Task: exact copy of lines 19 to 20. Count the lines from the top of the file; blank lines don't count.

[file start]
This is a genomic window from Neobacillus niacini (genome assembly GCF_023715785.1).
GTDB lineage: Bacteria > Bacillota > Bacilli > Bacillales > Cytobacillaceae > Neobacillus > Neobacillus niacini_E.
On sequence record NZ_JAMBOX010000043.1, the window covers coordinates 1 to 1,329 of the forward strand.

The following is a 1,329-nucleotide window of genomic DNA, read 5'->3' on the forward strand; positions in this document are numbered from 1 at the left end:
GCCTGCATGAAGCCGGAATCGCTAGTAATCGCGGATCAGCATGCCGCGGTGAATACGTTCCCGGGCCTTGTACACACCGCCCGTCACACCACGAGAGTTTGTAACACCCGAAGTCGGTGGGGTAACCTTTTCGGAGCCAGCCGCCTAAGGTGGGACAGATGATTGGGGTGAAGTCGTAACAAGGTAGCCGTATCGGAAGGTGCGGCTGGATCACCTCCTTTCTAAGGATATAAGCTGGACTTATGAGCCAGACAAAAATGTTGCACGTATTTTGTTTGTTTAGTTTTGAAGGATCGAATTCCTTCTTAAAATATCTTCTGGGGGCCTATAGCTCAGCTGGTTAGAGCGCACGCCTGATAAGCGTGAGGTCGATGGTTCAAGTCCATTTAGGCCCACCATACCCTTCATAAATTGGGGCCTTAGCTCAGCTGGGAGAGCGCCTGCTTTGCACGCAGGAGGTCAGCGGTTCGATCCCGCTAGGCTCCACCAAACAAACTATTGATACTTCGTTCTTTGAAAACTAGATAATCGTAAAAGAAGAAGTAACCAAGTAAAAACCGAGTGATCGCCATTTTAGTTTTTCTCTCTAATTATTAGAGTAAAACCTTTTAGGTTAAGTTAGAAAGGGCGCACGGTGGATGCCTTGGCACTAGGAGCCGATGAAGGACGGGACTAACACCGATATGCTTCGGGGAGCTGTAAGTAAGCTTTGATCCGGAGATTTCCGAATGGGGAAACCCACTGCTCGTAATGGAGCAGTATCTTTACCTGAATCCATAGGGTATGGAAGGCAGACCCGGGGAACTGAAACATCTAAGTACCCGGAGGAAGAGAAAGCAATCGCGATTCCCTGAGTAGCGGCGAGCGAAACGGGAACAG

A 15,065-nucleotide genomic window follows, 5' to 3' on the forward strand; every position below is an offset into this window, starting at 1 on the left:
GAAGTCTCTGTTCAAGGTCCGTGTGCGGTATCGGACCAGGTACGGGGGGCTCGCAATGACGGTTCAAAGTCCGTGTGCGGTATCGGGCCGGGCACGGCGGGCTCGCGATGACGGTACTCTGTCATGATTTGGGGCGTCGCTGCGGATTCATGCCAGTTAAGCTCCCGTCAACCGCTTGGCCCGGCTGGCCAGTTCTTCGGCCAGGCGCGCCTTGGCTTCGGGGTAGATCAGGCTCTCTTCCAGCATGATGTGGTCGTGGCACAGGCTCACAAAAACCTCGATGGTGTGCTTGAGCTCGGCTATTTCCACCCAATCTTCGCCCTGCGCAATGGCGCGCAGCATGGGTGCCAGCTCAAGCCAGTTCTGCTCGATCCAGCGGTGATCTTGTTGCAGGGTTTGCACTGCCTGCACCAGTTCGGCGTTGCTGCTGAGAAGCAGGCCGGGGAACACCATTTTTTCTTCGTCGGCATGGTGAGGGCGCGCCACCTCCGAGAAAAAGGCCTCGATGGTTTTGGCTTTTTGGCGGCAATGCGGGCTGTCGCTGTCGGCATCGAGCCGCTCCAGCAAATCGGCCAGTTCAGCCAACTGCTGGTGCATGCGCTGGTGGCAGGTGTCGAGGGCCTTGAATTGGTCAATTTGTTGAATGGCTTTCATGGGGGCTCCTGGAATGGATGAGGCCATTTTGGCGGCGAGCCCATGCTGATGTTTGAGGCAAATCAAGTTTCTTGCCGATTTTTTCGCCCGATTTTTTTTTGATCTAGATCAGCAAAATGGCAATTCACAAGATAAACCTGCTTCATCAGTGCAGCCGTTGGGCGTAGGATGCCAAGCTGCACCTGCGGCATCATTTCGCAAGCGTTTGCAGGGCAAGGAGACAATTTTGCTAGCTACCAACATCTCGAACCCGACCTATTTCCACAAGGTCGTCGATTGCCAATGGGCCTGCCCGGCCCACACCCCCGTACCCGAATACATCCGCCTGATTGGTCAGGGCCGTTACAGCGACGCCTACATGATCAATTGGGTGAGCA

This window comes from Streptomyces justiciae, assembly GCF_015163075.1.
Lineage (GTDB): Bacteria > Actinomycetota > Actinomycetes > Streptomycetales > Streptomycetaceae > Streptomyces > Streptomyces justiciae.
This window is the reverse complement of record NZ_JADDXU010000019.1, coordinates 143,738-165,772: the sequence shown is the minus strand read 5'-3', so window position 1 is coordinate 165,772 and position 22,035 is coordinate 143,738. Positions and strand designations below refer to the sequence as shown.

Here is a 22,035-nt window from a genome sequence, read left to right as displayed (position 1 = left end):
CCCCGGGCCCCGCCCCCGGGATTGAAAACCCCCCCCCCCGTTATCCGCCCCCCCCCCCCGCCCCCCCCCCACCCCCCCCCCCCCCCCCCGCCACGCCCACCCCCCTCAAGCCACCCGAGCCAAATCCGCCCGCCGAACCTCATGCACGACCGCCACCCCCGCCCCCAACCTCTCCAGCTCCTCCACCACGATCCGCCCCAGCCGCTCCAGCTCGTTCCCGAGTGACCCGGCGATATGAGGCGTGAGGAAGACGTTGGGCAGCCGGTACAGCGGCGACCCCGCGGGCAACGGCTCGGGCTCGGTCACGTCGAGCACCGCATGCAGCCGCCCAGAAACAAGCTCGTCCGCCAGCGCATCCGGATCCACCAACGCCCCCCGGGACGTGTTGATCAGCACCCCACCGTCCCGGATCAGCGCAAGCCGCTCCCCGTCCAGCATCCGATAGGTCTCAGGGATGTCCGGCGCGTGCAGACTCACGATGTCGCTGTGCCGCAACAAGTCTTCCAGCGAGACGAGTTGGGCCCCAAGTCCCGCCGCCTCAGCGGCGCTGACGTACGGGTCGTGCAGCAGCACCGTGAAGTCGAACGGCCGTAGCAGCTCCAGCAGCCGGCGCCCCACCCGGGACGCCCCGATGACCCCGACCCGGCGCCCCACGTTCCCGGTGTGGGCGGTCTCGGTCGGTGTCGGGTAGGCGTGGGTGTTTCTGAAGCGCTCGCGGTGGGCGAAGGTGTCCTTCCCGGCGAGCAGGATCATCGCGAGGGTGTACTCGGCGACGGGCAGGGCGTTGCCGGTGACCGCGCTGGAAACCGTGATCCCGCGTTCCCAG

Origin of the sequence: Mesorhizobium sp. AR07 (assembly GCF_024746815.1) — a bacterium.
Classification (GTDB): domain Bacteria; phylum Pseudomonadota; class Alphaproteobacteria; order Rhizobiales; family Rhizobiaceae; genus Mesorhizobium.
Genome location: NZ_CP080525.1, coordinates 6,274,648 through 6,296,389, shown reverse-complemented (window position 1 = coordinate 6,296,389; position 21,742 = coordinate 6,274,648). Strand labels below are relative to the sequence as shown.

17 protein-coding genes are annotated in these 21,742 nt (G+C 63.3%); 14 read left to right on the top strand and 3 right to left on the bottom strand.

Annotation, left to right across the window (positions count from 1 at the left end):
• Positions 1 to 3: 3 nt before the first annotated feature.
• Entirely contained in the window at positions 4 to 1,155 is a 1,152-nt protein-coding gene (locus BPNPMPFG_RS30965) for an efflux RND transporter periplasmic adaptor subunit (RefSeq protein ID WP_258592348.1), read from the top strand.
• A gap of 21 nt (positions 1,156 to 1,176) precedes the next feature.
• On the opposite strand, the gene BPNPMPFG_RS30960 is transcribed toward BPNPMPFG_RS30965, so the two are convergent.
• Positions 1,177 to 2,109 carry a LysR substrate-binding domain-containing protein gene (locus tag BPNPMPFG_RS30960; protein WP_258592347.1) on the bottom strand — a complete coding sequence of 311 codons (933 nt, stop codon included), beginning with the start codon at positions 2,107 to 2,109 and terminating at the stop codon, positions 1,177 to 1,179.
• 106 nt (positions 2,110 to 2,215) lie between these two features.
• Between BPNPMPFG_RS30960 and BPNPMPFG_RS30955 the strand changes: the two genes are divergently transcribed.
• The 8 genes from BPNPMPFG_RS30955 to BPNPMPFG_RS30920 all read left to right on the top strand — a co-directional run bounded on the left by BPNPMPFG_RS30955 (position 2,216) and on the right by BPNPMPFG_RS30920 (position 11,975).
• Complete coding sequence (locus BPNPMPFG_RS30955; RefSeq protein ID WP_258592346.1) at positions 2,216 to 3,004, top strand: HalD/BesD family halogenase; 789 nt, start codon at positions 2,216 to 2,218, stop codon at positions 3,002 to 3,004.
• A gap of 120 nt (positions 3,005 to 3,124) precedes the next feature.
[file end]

• Entirely contained in the window at positions 4 to 1,155 is a 1,152-nt protein-coding gene (locus BPNPMPFG_RS30965) for an efflux RND transporter periplasmic adaptor subunit (RefSeq protein ID WP_258592348.1), read from the top strand.
• A gap of 21 nt (positions 1,156 to 1,176) precedes the next feature.